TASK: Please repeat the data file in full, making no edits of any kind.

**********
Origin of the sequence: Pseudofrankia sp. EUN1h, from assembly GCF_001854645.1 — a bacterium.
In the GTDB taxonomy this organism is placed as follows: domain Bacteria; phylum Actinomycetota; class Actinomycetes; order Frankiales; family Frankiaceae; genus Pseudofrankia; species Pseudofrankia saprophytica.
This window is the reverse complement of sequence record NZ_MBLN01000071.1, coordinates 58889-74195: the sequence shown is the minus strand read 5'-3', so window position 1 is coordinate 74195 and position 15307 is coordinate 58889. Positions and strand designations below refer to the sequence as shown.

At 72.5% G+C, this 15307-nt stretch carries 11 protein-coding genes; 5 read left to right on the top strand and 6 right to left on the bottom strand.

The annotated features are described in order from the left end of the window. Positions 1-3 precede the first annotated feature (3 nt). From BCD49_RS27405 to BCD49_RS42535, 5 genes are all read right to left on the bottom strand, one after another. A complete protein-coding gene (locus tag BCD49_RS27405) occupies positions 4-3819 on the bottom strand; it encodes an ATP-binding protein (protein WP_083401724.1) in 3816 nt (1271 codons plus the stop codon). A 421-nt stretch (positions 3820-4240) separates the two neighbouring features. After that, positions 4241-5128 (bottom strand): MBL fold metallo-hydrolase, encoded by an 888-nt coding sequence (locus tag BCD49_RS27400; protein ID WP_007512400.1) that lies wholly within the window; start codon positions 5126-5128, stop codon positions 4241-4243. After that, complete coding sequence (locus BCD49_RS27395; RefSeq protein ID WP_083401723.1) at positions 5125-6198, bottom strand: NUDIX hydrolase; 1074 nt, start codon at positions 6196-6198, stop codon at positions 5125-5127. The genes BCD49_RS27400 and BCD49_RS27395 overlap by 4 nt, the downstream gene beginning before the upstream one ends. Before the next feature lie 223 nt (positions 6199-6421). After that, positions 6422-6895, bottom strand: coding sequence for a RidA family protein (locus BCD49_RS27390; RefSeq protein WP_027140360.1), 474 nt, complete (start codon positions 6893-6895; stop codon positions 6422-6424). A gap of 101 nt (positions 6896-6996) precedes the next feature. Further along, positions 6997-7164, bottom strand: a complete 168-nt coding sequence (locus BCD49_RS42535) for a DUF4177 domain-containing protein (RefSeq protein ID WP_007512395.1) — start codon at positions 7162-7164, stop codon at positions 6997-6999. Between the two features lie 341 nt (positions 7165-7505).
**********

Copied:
Origin of the sequence: Pseudofrankia sp. EUN1h, from assembly GCF_001854645.1 — a bacterium.
In the GTDB taxonomy this organism is placed as follows: domain Bacteria; phylum Actinomycetota; class Actinomycetes; order Frankiales; family Frankiaceae; genus Pseudofrankia; species Pseudofrankia saprophytica.
This window is the reverse complement of sequence record NZ_MBLN01000071.1, coordinates 58889-74195: the sequence shown is the minus strand read 5'-3', so window position 1 is coordinate 74195 and position 15307 is coordinate 58889. Positions and strand designations below refer to the sequence as shown.

At 72.5% G+C, this 15307-nt stretch carries 11 protein-coding genes; 5 read left to right on the top strand and 6 right to left on the bottom strand.

The annotated features are described in order from the left end of the window. Positions 1-3 precede the first annotated feature (3 nt). From BCD49_RS27405 to BCD49_RS42535, 5 genes are all read right to left on the bottom strand, one after another. A complete protein-coding gene (locus tag BCD49_RS27405) occupies positions 4-3819 on the bottom strand; it encodes an ATP-binding protein (protein WP_083401724.1) in 3816 nt (1271 codons plus the stop codon). A 421-nt stretch (positions 3820-4240) separates the two neighbouring features. After that, positions 4241-5128 (bottom strand): MBL fold metallo-hydrolase, encoded by an 888-nt coding sequence (locus tag BCD49_RS27400; protein ID WP_007512400.1) that lies wholly within the window; start codon positions 5126-5128, stop codon positions 4241-4243. After that, complete coding sequence (locus BCD49_RS27395; RefSeq protein ID WP_083401723.1) at positions 5125-6198, bottom strand: NUDIX hydrolase; 1074 nt, start codon at positions 6196-6198, stop codon at positions 5125-5127. The genes BCD49_RS27400 and BCD49_RS27395 overlap by 4 nt, the downstream gene beginning before the upstream one ends. Before the next feature lie 223 nt (positions 6199-6421). After that, positions 6422-6895, bottom strand: coding sequence for a RidA family protein (locus BCD49_RS27390; RefSeq protein WP_027140360.1), 474 nt, complete (start codon positions 6893-6895; stop codon positions 6422-6424). A gap of 101 nt (positions 6896-6996) precedes the next feature. Further along, positions 6997-7164, bottom strand: a complete 168-nt coding sequence (locus BCD49_RS42535) for a DUF4177 domain-containing protein (RefSeq protein ID WP_007512395.1) — start codon at positions 7162-7164, stop codon at positions 6997-6999. Between the two features lie 341 nt (positions 7165-7505).